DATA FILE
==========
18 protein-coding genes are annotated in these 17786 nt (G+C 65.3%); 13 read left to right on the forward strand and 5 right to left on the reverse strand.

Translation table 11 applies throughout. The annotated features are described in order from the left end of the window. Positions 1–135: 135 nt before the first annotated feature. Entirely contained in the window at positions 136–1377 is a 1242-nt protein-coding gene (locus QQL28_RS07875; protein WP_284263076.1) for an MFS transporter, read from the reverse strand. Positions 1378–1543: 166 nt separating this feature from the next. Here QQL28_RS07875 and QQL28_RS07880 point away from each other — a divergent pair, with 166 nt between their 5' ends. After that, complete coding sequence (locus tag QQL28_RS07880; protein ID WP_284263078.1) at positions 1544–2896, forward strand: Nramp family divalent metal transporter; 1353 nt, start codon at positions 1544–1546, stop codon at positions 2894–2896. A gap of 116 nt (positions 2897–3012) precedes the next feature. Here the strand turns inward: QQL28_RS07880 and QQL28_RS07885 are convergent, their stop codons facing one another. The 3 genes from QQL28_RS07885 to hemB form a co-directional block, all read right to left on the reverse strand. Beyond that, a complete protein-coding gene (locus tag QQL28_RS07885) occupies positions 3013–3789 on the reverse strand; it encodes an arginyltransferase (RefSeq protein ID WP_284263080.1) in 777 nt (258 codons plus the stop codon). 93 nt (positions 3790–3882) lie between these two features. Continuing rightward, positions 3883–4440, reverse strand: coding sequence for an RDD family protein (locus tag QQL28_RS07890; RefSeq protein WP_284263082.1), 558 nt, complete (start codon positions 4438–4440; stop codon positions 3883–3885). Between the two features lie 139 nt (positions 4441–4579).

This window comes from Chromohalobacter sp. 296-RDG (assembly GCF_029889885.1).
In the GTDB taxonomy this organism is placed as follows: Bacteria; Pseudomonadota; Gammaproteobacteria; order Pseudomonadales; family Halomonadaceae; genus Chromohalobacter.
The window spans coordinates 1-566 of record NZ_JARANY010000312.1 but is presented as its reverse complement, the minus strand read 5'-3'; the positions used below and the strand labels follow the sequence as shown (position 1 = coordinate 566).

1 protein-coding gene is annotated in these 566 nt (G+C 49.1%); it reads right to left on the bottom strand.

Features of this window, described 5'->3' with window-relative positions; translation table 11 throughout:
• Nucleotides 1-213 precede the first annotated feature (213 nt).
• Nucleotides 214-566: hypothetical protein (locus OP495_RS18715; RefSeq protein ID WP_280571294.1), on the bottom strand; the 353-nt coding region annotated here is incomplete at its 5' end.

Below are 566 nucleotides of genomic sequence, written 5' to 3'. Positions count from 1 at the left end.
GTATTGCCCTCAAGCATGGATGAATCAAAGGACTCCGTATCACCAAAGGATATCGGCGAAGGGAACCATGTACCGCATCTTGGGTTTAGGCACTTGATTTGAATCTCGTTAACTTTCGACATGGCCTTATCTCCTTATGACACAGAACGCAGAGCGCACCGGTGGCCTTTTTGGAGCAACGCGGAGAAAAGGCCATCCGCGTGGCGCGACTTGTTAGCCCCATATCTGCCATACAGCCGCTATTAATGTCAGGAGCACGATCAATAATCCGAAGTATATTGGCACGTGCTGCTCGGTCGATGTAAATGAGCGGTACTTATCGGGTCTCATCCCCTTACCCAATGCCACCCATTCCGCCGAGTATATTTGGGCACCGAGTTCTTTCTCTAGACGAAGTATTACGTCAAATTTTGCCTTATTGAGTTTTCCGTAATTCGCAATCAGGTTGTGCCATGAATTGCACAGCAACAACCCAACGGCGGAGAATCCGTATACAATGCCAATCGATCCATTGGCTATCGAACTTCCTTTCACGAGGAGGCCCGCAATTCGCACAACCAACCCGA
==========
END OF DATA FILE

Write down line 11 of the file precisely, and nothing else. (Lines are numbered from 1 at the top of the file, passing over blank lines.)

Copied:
GTATTGCCCTCAAGCATGGATGAATCAAAGGACTCCGTATCACCAAAGGATATCGGCGAAGGGAACCATGTACCGCATCTTGGGTTTAGGCACTTGATTTGAATCTCGTTAACTTTCGACATGGCCTTATCTCCTTATGACACAGAACGCAGAGCGCACCGGTGGCCTTTTTGGAGCAACGCGGAGAAAAGGCCATCCGCGTGGCGCGACTTGTTAGCCCCATATCTGCCATACAGCCGCTATTAATGTCAGGAGCACGATCAATAATCCGAAGTATATTGGCACGTGCTGCTCGGTCGATGTAAATGAGCGGTACTTATCGGGTCTCATCCCCTTACCCAATGCCACCCATTCCGCCGAGTATATTTGGGCACCGAGTTCTTTCTCTAGACGAAGTATTACGTCAAATTTTGCCTTATTGAGTTTTCCGTAATTCGCAATCAGGTTGTGCCATGAATTGCACAGCAACAACCCAACGGCGGAGAATCCGTATACAATGCCAATCGATCCATTGGCTATCGAACTTCCTTTCACGAGGAGGCCCGCAATTCGCACAACCAACCCGA